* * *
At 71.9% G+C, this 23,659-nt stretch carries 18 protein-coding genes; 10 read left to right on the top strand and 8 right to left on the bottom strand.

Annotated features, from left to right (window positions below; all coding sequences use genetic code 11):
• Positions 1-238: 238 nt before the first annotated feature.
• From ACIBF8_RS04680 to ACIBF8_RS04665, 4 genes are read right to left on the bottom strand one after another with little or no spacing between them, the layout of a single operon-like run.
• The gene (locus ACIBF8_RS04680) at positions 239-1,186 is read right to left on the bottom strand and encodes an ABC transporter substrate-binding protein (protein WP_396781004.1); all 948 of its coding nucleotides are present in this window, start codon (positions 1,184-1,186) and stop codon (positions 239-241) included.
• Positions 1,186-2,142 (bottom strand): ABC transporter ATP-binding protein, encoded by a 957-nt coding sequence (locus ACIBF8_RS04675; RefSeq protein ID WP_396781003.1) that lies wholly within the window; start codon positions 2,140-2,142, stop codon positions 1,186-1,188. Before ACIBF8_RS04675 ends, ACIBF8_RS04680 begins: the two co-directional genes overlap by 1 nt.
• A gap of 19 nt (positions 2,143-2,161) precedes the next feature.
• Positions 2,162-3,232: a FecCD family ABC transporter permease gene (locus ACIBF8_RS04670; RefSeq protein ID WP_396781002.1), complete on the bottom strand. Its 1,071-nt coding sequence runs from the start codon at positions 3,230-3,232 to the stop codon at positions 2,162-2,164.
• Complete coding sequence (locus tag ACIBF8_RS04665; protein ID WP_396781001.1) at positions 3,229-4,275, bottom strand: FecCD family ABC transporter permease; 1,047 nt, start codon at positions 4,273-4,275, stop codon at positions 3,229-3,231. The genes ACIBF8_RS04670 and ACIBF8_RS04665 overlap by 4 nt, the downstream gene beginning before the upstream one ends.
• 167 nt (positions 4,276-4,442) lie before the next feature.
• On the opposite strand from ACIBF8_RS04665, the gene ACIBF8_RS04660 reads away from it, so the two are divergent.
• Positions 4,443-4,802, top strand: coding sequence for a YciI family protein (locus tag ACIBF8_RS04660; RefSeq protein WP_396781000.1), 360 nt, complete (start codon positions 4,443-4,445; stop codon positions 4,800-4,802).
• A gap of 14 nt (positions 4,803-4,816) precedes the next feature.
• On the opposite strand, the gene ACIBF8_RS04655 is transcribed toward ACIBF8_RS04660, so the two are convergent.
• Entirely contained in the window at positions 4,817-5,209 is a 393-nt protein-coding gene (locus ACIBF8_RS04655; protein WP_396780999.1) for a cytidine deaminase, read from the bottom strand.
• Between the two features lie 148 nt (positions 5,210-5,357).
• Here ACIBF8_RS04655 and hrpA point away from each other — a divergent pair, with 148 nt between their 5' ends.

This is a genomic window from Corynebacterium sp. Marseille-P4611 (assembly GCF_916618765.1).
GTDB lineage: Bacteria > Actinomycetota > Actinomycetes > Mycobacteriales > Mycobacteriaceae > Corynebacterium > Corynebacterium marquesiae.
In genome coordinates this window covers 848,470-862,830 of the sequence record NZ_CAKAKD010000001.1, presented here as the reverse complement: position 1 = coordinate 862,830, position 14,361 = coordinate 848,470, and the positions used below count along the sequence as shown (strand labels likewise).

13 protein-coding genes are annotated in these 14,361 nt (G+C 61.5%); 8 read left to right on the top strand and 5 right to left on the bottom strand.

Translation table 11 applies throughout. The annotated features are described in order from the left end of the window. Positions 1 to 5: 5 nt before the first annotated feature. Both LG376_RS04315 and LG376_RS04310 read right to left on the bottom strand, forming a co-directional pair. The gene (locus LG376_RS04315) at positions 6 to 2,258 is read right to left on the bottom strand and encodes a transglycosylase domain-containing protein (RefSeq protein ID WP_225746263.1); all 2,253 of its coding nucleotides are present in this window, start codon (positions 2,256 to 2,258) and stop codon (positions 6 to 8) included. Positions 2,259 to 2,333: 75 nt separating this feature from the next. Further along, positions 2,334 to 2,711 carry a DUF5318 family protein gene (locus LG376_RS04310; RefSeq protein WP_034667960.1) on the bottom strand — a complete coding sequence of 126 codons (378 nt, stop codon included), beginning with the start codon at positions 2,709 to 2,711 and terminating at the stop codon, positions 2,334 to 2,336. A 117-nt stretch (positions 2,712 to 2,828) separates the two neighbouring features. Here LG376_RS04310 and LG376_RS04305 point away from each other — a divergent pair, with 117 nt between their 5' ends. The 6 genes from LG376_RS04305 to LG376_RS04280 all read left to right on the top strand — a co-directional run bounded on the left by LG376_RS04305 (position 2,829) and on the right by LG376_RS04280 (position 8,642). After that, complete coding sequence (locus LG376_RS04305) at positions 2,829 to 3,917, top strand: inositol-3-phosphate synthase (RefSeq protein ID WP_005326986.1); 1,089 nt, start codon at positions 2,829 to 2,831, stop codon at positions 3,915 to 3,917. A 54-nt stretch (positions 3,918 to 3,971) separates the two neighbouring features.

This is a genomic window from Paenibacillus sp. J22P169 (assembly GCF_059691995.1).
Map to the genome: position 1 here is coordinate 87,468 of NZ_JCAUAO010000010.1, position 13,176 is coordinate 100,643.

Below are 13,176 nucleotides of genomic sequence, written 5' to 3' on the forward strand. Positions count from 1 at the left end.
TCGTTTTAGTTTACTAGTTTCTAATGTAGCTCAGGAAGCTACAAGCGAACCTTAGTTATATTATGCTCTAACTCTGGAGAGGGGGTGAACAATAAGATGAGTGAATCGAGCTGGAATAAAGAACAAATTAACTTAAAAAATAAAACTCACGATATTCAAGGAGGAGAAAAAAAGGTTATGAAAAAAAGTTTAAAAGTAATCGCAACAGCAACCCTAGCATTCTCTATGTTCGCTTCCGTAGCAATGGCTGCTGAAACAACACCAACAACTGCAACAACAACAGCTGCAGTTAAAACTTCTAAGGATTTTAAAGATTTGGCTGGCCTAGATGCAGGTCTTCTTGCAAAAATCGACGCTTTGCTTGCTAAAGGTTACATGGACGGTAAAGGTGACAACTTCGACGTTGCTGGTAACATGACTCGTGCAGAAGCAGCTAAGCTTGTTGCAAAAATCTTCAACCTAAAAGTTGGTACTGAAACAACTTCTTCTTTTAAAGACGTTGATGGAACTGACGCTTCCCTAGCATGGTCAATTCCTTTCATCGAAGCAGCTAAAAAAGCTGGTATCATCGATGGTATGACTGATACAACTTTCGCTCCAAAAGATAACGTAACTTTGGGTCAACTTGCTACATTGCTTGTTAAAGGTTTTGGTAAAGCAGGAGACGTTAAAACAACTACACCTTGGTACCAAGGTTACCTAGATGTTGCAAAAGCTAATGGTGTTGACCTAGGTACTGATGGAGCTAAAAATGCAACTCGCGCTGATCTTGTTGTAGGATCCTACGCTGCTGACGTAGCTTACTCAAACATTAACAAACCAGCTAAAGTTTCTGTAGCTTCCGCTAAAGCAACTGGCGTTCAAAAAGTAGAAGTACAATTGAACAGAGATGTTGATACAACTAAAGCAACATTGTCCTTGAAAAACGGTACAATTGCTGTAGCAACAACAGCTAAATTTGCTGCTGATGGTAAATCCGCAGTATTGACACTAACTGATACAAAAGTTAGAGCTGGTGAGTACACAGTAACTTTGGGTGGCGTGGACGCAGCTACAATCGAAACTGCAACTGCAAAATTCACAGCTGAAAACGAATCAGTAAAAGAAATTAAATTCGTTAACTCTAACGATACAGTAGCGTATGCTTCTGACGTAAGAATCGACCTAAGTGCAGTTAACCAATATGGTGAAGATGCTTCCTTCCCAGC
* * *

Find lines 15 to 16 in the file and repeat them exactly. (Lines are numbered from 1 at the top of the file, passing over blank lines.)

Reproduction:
• Entirely contained in the window at positions 4,817-5,209 is a 393-nt protein-coding gene (locus ACIBF8_RS04655; protein WP_396780999.1) for a cytidine deaminase, read from the bottom strand.
• Between the two features lie 148 nt (positions 5,210-5,357).